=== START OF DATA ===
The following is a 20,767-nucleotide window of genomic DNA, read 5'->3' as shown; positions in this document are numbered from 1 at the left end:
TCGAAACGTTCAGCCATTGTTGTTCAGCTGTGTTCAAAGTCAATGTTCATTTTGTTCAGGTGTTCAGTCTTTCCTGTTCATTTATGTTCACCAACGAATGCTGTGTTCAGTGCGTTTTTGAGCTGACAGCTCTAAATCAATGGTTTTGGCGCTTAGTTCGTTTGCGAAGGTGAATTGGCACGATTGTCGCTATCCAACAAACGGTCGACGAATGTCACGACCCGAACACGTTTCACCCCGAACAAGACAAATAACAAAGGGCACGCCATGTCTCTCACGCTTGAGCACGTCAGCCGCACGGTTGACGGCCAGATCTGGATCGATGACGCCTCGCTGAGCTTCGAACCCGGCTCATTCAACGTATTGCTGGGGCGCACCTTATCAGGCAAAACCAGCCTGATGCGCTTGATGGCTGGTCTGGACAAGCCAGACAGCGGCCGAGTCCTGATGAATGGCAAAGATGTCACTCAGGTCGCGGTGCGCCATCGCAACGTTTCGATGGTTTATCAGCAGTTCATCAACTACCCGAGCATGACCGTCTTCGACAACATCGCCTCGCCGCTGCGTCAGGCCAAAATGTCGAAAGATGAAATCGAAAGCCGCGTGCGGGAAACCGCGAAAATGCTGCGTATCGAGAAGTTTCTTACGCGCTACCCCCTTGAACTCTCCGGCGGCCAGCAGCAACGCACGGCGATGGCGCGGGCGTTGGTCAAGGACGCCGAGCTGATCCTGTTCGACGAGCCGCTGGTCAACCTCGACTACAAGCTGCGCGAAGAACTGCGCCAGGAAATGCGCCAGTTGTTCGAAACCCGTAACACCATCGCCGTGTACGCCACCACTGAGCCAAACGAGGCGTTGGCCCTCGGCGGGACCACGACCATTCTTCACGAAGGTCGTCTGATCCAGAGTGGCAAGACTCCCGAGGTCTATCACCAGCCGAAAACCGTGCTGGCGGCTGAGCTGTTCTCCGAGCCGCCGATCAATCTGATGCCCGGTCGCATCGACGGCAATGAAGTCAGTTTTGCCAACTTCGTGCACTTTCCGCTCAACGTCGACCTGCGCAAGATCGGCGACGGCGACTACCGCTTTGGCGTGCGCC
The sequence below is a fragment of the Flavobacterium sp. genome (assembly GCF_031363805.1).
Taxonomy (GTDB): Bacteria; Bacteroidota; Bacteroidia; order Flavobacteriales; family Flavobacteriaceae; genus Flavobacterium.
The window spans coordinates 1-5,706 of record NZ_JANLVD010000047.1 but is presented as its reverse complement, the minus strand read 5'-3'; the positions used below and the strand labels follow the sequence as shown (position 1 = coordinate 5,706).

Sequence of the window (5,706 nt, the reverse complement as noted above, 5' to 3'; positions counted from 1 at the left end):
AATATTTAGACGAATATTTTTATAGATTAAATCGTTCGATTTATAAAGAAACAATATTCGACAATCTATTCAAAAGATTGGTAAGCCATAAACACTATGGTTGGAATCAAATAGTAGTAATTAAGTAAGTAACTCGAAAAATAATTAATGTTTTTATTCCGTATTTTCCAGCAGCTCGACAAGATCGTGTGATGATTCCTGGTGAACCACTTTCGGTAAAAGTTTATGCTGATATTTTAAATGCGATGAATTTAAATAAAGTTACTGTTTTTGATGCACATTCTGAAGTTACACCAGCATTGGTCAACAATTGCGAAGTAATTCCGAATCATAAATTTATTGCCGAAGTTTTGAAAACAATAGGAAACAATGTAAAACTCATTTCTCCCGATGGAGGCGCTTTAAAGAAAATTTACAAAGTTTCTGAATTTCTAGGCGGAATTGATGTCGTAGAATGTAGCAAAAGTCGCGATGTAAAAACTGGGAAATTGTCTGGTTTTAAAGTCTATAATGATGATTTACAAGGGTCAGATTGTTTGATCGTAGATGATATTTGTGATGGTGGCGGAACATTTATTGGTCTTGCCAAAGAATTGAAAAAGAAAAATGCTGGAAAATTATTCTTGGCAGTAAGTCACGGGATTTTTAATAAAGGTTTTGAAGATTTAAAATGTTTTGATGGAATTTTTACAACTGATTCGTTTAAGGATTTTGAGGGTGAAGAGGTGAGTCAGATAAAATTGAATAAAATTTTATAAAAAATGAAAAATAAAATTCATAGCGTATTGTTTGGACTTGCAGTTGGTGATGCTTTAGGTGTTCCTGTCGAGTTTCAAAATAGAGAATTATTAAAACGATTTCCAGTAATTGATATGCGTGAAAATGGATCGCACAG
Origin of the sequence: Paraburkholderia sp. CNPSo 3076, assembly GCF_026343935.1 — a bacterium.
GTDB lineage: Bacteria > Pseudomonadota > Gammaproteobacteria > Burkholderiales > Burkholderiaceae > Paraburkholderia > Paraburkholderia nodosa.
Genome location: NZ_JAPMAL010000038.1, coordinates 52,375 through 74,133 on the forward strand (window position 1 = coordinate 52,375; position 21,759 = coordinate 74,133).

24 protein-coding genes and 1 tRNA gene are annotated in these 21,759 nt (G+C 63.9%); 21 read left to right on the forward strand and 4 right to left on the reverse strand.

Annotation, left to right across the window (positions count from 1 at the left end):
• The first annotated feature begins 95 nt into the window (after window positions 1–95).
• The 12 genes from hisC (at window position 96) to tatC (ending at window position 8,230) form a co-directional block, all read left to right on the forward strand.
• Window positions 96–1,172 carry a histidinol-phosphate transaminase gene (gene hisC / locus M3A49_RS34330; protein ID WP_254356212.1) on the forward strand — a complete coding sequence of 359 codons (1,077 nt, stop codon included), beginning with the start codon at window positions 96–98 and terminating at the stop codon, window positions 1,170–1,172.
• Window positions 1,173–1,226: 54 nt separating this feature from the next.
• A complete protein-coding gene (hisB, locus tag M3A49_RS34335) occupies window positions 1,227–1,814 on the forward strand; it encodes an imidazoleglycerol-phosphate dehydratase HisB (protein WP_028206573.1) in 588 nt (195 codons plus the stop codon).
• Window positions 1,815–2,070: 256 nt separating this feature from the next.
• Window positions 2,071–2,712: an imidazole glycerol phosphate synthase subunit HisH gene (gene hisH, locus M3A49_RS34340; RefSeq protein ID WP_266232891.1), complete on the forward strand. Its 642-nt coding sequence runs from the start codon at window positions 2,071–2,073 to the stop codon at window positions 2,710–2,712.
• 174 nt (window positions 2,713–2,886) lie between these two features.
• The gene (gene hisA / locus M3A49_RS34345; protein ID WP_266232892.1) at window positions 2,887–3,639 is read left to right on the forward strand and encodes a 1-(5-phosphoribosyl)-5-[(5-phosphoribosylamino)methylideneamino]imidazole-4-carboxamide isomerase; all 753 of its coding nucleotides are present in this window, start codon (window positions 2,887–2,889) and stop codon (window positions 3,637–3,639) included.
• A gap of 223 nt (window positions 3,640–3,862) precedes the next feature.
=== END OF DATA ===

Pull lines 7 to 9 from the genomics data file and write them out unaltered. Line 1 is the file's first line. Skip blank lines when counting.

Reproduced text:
AATATTTAGACGAATATTTTTATAGATTAAATCGTTCGATTTATAAAGAAACAATATTCGACAATCTATTCAAAAGATTGGTAAGCCATAAACACTATGGTTGGAATCAAATAGTAGTAATTAAGTAAGTAACTCGAAAAATAATTAATGTTTTTATTCCGTATTTTCCAGCAGCTCGACAAGATCGTGTGATGATTCCTGGTGAACCACTTTCGGTAAAAGTTTATGCTGATATTTTAAATGCGATGAATTTAAATAAAGTTACTGTTTTTGATGCACATTCTGAAGTTACACCAGCATTGGTCAACAATTGCGAAGTAATTCCGAATCATAAATTTATTGCCGAAGTTTTGAAAACAATAGGAAACAATGTAAAACTCATTTCTCCCGATGGAGGCGCTTTAAAGAAAATTTACAAAGTTTCTGAATTTCTAGGCGGAATTGATGTCGTAGAATGTAGCAAAAGTCGCGATGTAAAAACTGGGAAATTGTCTGGTTTTAAAGTCTATAATGATGATTTACAAGGGTCAGATTGTTTGATCGTAGATGATATTTGTGATGGTGGCGGAACATTTATTGGTCTTGCCAAAGAATTGAAAAAGAAAAATGCTGGAAAATTATTCTTGGCAGTAAGTCACGGGATTTTTAATAAAGGTTTTGAAGATTTAAAATGTTTTGATGGAATTTTTACAACTGATTCGTTTAAGGATTTTGAGGGTGAAGAGGTGAGTCAGATAAAATTGAATAAAATTTTATAAAAAATGAAAAATAAAATTCATAGCGTATTGTTTGGACTTGCAGTTGGTGATGCTTTAGGTGTTCCTGTCGAGTTTCAAAATAGAGAATTATTAAAACGATTTCCAGTAATTGATATGCGTGAAAATGGATCGCACAG
Origin of the sequence: Paraburkholderia sp. CNPSo 3076, assembly GCF_026343935.1 — a bacterium.
GTDB lineage: Bacteria > Pseudomonadota > Gammaproteobacteria > Burkholderiales > Burkholderiaceae > Paraburkholderia > Paraburkholderia nodosa.